A living planet, a dead one. Alan never thought the difference so disturbing it could unnerve him—not until he stood upon the dead, and stood reminded that he was not.

He came home to winter, and it felt like a thaw. He shivered through it alone in the family bach, away from anxious colleagues and prying reporters.

Still he did not feel as if he had truly returned. The Earth, ambivalent to his distress, rejected him in turn. He felt a stranger to it. The stars, which had once mesmerized him beyond all bearing, leered down upon him. Alan felt he had torn himself on them, had not returned whole. They gleamed in the frosted night, disembowelled him. He was snagged and separated: aware that as he had once cast it off, so now in some strange way his home planet had done the same to him. He imagined it rejected his touch, his traitorous touch that had yearned once for the perfection of sterility and, tainted, had brought that sterility back to a planet where sterility was anathema.

Night after night he woke, screaming at the red remembrance of void. Night after night he fled outdoors to try to reconnect with living earth. The dirt was hard and chill beneath his scrabbling fingers; he broke his nails in it. All winter it rejected him, but in spring the world seemed to shake itself, to cast off torpor and resentment. As spring mellowed into summer, and the pohutukawa and the rātā spilled color upon the coast with their bright red blossoms, Alan was comforted.

The days became easier to bear. He spent most of his days in the small hollow beneath the rātā, soaking in the dry scent of the bark, the sound of birds and insects, wrapped himself in biosphere to make up for the time when he’d gone without. It was warm and sunny there and he could feel the Martian chill seep from him—felt as if he could, perhaps, be forgiven his preference, the old dream of distance that had led him to forsake one planet, no matter how temporarily, for the cold embrace of another. But the relief was only temporary, and did not outlive the sun. Always he dreamed of the moment when, secure in the pride of his own disconnection, his padded foot had borne down upon a dead planet. It had crunched, a flat, mummified sensation that Alan could not forget, an imprint in a soil lacking the deep pulse of the Earth. Born to a living planet, how could he process such a land of lack? Even the lunar astronauts had been able to look up from absence and see the blue-green swell above them. Mars had no such comfort. By the nature of his birth Alan was wholly unsuited; and that nature, meeting vacuum, broke him down and abandoned him.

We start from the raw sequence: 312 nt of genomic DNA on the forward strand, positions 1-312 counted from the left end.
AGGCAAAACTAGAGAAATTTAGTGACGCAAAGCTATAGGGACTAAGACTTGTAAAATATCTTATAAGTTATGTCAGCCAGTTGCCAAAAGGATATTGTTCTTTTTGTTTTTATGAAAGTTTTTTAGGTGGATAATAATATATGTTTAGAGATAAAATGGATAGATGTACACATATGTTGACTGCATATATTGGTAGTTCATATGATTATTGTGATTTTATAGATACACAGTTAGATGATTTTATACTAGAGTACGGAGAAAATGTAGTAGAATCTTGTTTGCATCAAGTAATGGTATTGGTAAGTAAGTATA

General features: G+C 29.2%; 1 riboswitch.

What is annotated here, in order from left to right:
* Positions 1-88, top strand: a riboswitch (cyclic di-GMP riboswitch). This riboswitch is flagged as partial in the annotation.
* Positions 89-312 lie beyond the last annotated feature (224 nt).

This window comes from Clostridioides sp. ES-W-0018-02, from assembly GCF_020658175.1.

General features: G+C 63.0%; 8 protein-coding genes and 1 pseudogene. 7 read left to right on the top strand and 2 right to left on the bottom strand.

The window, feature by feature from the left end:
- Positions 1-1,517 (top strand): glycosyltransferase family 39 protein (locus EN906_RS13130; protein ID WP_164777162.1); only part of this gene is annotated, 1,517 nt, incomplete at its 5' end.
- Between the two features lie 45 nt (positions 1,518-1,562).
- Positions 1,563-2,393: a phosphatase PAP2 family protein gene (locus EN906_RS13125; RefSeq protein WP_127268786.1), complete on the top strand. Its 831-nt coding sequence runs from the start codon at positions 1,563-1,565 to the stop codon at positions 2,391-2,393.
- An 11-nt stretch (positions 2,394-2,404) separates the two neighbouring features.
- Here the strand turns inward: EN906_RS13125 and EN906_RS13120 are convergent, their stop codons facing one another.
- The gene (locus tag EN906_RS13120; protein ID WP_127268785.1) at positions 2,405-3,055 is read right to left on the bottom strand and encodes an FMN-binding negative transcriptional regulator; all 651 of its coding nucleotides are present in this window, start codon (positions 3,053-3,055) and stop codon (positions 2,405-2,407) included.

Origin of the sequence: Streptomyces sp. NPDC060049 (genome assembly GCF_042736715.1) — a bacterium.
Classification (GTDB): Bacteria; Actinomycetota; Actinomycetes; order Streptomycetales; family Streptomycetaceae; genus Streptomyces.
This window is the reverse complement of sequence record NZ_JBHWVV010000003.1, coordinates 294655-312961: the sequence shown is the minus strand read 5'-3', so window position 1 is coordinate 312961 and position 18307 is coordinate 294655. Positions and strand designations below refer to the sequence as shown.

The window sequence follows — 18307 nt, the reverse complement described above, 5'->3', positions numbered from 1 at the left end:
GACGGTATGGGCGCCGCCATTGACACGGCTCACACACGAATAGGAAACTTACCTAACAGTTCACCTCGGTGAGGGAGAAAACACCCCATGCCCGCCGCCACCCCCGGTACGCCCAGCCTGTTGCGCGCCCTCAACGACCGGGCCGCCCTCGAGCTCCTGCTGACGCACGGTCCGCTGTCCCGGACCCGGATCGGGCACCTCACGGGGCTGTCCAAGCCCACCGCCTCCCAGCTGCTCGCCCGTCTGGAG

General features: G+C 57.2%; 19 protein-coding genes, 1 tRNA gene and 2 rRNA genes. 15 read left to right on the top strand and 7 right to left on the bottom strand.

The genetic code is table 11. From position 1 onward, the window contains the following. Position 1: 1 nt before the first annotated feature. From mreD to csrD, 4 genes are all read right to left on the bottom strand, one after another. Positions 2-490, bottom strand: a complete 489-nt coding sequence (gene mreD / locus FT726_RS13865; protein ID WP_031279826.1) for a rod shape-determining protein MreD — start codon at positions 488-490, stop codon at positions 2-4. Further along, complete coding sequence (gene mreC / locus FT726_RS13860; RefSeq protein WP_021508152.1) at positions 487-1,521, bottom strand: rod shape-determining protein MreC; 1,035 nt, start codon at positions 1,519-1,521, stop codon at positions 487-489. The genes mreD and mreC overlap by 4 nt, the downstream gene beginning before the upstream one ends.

“Your hands are worse,” said Sarya, lichen-mouthed, her tongue scraped raw against the Himalayan mountainsides. “Perhaps you should talk to someone.”

“It’s enough to talk to you.” Privately, he wondered if even that was too much.

The rātā, at least, never talked back. All its communication was done in drink and color, for it bloomed longer and brighter throughout the summer than any other on the coast. “Is it because of me?” said Alan. “Are you so alive because of me?” The earth beneath drank from Alan, and the rātā from the earth, so that was a connection between them, wasn’t it? Something to draw together, living things together on a living planet and it didn’t matter that they were so different, because the difference in living things paled against the difference between the living and Mars, and he could only block out the dead and sterile red of that hideous landscape by the reds of blood and bloom, each of them alive in their own ways, and related.